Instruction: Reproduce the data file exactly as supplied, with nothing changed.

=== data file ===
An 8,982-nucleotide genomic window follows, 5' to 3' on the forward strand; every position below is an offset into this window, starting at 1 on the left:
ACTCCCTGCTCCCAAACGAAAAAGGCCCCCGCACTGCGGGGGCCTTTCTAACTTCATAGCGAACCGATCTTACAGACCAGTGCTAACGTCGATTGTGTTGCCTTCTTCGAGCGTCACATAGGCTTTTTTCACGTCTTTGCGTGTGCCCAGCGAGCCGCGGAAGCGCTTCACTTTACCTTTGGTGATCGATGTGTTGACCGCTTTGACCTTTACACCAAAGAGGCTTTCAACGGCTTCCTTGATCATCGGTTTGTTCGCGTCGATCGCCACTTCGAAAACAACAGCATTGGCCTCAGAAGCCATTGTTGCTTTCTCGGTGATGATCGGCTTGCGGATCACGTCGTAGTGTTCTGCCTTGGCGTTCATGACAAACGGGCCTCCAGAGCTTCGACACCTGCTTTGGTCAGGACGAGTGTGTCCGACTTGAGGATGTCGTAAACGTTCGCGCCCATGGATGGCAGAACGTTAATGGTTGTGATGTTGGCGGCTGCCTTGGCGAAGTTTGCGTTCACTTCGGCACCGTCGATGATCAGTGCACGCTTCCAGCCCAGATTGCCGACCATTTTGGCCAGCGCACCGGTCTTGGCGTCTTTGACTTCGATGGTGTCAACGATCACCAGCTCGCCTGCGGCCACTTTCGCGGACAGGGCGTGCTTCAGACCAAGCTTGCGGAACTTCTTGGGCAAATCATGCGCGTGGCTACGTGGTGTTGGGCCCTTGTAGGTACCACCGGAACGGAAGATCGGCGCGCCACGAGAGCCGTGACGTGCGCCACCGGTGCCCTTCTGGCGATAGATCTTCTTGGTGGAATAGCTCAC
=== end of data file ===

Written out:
An 8,982-nucleotide genomic window follows, 5' to 3' on the forward strand; every position below is an offset into this window, starting at 1 on the left:
ACTCCCTGCTCCCAAACGAAAAAGGCCCCCGCACTGCGGGGGCCTTTCTAACTTCATAGCGAACCGATCTTACAGACCAGTGCTAACGTCGATTGTGTTGCCTTCTTCGAGCGTCACATAGGCTTTTTTCACGTCTTTGCGTGTGCCCAGCGAGCCGCGGAAGCGCTTCACTTTACCTTTGGTGATCGATGTGTTGACCGCTTTGACCTTTACACCAAAGAGGCTTTCAACGGCTTCCTTGATCATCGGTTTGTTCGCGTCGATCGCCACTTCGAAAACAACAGCATTGGCCTCAGAAGCCATTGTTGCTTTCTCGGTGATGATCGGCTTGCGGATCACGTCGTAGTGTTCTGCCTTGGCGTTCATGACAAACGGGCCTCCAGAGCTTCGACACCTGCTTTGGTCAGGACGAGTGTGTCCGACTTGAGGATGTCGTAAACGTTCGCGCCCATGGATGGCAGAACGTTAATGGTTGTGATGTTGGCGGCTGCCTTGGCGAAGTTTGCGTTCACTTCGGCACCGTCGATGATCAGTGCACGCTTCCAGCCCAGATTGCCGACCATTTTGGCCAGCGCACCGGTCTTGGCGTCTTTGACTTCGATGGTGTCAACGATCACCAGCTCGCCTGCGGCCACTTTCGCGGACAGGGCGTGCTTCAGACCAAGCTTGCGGAACTTCTTGGGCAAATCATGCGCGTGGCTACGTGGTGTTGGGCCCTTGTAGGTACCACCGGAACGGAAGATCGGCGCGCCACGAGAGCCGTGACGTGCGCCACCGGTGCCCTTCTGGCGATAGATCTTCTTGGTGGAATAGCTCAC